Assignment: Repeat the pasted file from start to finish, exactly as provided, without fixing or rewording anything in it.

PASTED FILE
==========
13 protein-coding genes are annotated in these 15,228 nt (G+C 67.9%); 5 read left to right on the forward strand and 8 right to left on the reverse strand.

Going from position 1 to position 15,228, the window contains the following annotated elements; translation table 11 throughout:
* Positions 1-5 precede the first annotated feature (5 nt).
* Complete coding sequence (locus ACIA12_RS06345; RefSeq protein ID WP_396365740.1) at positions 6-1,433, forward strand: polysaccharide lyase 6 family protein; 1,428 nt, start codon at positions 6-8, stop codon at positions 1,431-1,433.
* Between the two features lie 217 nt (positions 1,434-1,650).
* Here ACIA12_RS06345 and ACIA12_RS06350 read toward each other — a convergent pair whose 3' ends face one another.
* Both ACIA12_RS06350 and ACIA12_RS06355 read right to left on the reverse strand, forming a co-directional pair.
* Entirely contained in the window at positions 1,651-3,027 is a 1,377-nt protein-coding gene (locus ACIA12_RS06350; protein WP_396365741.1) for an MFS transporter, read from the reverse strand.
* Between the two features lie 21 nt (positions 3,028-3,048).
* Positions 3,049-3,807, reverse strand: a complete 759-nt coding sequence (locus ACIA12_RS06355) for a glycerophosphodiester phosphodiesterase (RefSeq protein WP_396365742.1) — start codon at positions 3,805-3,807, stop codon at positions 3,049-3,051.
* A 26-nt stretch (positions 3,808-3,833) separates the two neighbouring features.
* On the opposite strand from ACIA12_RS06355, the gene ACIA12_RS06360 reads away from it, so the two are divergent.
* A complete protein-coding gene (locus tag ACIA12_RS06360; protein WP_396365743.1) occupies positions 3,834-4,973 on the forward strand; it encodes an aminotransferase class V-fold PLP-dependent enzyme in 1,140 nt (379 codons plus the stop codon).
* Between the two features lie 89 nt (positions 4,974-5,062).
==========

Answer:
13 protein-coding genes are annotated in these 15,228 nt (G+C 67.9%); 5 read left to right on the forward strand and 8 right to left on the reverse strand.

Going from position 1 to position 15,228, the window contains the following annotated elements; translation table 11 throughout:
* Positions 1-5 precede the first annotated feature (5 nt).
* Complete coding sequence (locus ACIA12_RS06345; RefSeq protein ID WP_396365740.1) at positions 6-1,433, forward strand: polysaccharide lyase 6 family protein; 1,428 nt, start codon at positions 6-8, stop codon at positions 1,431-1,433.
* Between the two features lie 217 nt (positions 1,434-1,650).
* Here ACIA12_RS06345 and ACIA12_RS06350 read toward each other — a convergent pair whose 3' ends face one another.
* Both ACIA12_RS06350 and ACIA12_RS06355 read right to left on the reverse strand, forming a co-directional pair.
* Entirely contained in the window at positions 1,651-3,027 is a 1,377-nt protein-coding gene (locus ACIA12_RS06350; protein WP_396365741.1) for an MFS transporter, read from the reverse strand.
* Between the two features lie 21 nt (positions 3,028-3,048).
* Positions 3,049-3,807, reverse strand: a complete 759-nt coding sequence (locus ACIA12_RS06355) for a glycerophosphodiester phosphodiesterase (RefSeq protein WP_396365742.1) — start codon at positions 3,805-3,807, stop codon at positions 3,049-3,051.
* A 26-nt stretch (positions 3,808-3,833) separates the two neighbouring features.
* On the opposite strand from ACIA12_RS06355, the gene ACIA12_RS06360 reads away from it, so the two are divergent.
* A complete protein-coding gene (locus tag ACIA12_RS06360; protein WP_396365743.1) occupies positions 3,834-4,973 on the forward strand; it encodes an aminotransferase class V-fold PLP-dependent enzyme in 1,140 nt (379 codons plus the stop codon).
* Between the two features lie 89 nt (positions 4,974-5,062).